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Access to Justice - What are your thoughts?

To what extent does mediation provide access to justice for the poor and middle class?

Please provide your thoughts/comments below.

Comments (5)

Paul Nicolai:

Generally speaking, mediation is not targeted to providing poor and middle-class clients with greater access to dispute resolution. To the extent that mediation resolves the case, it lowers the cost of dispute resolution. To the extent that mediation is used without attorneys representing the parties, it also helps to reduce the cost of dispute resolution. How the mediator can be assured to be paid in the circumstances is always an open question. A mediation process which is paid for by public dollars or subsidized by public dollars might be somewhat useful in this context. One could get all the parties to agree to use it. Ultimately, since mediation is a voluntary process, it is only as useful as the parties will allow it to be.

Judge Gerald Harris:

To the extent it is successful mediation would likely reduce the cost of dispute resolution and shorten the time to obtain relief. The saving of time and money, almost by definition, would benefit the poor and middle class (as well as every other potential litigant).

Some readers of the question might assume that the only way to receive justice is through access to the courts. This premise fails to recognize that receiving only money through the court does not achieve justice and may very well leave the disputant very dissatisfied with the outcome. Through mediation, the poor and middle class may receive the same access to justice that more wealthy disputants achieve. Control over the outcome, reduced cost, and more satisfactory result.

1. Small claims courts and landlord-tenant courts frequently use mediation, staffed by law school mediation clinic students overseen by professors, to reach more satisfying results than a harried - and possibly uninterested - court might deliver.
2. Courts can refer cases that are too expensive to try to court-sponsored mediation, staffed by volunteer mediators or modestly paid mediators, resulting in more tailored and nuanced resolutions.
3. Restorative justice is widely used in criminal courts for misdemeanor crimes, providing consensual resolution between miscreant and victim.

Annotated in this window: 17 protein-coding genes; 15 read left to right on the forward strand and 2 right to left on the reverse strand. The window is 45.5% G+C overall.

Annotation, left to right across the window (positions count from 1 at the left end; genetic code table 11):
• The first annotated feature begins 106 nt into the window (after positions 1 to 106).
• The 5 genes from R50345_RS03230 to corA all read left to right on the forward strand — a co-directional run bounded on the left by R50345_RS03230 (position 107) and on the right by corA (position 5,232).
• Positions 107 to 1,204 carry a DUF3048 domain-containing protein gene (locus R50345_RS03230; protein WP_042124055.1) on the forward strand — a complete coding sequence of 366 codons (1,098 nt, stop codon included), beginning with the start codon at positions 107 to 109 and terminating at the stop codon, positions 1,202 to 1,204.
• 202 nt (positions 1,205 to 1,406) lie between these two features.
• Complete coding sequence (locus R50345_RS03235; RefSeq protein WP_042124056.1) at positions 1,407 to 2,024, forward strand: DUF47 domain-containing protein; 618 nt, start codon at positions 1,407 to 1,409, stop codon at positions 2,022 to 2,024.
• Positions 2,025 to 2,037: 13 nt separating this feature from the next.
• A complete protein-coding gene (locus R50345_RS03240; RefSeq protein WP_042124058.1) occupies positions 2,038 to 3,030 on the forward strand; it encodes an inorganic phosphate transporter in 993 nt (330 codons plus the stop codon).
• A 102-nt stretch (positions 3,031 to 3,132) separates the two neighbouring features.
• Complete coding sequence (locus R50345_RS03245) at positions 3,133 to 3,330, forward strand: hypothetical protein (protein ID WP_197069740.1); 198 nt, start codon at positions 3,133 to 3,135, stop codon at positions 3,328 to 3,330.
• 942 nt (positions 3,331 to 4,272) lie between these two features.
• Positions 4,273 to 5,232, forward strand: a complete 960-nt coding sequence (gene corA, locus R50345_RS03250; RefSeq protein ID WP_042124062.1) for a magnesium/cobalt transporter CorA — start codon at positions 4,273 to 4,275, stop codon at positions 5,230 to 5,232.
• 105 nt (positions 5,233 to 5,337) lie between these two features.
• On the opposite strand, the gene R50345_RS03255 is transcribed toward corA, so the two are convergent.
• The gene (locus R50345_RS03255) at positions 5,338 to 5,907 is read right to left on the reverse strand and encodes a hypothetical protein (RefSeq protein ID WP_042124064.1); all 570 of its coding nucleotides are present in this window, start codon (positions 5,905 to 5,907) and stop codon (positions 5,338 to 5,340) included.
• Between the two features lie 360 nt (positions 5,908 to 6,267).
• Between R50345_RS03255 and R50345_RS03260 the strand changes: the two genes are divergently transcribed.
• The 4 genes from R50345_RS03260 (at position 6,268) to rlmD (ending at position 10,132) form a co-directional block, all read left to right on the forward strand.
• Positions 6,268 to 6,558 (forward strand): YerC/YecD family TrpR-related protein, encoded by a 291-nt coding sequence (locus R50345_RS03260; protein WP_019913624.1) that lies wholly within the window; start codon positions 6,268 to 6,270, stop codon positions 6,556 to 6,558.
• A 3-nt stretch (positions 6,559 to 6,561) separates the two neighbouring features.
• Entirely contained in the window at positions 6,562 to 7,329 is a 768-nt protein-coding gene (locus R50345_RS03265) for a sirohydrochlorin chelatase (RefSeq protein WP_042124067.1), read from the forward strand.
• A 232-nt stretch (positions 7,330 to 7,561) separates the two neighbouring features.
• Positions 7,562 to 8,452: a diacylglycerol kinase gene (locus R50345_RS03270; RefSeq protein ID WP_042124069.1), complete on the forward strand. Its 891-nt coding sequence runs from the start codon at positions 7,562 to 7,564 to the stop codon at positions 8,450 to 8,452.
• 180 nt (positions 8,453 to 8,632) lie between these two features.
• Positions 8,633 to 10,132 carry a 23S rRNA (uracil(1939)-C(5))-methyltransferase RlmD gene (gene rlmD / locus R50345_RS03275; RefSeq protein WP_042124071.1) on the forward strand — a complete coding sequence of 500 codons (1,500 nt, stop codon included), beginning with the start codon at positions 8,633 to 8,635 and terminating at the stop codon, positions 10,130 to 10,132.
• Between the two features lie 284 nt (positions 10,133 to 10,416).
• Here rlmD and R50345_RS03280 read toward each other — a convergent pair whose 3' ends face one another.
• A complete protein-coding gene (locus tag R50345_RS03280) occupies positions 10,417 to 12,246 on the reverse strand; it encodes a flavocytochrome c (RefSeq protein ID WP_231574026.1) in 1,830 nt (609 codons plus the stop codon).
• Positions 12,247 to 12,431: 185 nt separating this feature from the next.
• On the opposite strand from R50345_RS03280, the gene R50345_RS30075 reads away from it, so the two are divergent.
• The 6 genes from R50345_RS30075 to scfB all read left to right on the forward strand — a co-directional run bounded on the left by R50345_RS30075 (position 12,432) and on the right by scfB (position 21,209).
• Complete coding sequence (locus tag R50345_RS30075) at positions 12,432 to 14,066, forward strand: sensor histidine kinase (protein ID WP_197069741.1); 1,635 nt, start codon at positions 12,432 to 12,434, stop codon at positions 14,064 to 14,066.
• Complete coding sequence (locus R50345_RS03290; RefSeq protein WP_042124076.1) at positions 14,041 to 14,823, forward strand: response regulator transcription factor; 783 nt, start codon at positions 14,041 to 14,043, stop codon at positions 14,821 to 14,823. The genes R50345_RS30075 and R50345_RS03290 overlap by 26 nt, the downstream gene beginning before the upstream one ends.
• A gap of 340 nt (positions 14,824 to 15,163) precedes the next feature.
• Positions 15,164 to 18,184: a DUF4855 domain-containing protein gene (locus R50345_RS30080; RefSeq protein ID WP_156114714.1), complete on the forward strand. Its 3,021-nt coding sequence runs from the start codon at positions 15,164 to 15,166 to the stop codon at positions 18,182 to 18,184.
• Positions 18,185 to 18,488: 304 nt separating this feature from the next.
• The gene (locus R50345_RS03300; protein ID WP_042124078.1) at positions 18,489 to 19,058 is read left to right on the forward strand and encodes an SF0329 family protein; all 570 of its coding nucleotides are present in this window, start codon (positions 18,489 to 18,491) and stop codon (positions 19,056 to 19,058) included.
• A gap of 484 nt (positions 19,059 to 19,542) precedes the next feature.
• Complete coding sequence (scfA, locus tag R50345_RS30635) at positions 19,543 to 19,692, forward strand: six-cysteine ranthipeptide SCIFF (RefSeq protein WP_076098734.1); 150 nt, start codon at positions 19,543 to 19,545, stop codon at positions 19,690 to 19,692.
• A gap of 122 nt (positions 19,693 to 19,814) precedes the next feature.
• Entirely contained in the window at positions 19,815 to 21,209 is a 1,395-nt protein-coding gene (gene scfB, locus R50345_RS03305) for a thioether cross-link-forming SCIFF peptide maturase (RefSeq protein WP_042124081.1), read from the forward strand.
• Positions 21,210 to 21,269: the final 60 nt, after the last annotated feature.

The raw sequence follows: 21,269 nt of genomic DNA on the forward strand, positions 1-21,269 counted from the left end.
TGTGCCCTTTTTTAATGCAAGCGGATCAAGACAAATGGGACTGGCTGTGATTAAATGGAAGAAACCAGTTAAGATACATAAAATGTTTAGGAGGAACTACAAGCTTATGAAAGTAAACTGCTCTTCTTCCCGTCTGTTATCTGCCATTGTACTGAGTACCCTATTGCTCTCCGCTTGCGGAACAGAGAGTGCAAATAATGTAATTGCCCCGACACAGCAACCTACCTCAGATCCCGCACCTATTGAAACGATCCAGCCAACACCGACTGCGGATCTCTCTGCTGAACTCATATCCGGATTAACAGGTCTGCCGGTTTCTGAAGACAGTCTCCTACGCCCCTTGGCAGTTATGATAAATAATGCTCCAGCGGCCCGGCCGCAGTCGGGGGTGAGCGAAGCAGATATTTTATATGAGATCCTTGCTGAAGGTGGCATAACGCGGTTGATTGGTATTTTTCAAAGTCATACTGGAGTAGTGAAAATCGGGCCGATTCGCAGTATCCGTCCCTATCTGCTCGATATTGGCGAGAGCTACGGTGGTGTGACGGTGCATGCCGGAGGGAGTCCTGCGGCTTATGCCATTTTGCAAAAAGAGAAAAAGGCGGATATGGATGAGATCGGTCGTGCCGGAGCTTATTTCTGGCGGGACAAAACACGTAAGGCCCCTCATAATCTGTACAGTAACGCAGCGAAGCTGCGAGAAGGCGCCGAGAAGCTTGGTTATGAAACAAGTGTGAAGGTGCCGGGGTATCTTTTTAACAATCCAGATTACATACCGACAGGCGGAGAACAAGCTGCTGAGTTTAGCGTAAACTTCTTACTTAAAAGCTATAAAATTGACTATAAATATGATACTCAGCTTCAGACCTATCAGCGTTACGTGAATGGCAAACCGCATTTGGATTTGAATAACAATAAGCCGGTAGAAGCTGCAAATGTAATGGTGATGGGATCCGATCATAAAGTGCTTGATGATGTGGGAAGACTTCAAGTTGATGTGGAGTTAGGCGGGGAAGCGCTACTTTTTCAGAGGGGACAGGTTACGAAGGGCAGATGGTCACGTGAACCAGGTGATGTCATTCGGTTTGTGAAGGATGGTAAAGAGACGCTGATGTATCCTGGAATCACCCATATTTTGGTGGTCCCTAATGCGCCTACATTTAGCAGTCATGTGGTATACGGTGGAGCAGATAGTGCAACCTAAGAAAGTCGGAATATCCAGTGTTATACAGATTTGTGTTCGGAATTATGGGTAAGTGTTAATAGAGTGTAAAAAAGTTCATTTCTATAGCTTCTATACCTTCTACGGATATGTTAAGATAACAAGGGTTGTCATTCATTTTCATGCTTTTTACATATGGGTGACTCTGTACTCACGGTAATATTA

4. Mortgage-foreclosure litigation can allow re-financing of mortgages through mediation, allowing homeowners to remain in their homes.

Judith Meyer

I have mediated many cases in small claims court as a volunteer. The results were almost always better for both sides. In particular, where a defendant owed money, the ability to negotiate a revised amount and to work out a payment plan made resolution possible. In more than one such case, when the parties could not agree on an amount, a collaborative judge gave an informal assessment and, without ruling, returned the parties to mediation to agree on details. The "win-lose" alternative, followed by the forms of collection available to collect a judgment would have yielded a much harsher result. There are many other types of cases in which creative solutions led to a better outcome. I am a firm believer in the power of mediation to improve access to justice.

When I was chair of the ADR Committee for the Fairfax County Bar Association in Virginia, we crafted a proposal for a mediator referral service (to run in parallel with the lawyer referral service) to that end. The concept was to provide low cost mediation services to an economic tier (lower middle class and small businesses) who find it difficult to pay for legal services, but who need a venue to resolve disputes. We did not succeed in getting it off the ground, but we reviewed similar services across the country (there are several) and put together a solid proposal. If anyone is interested in a copy, let me know.

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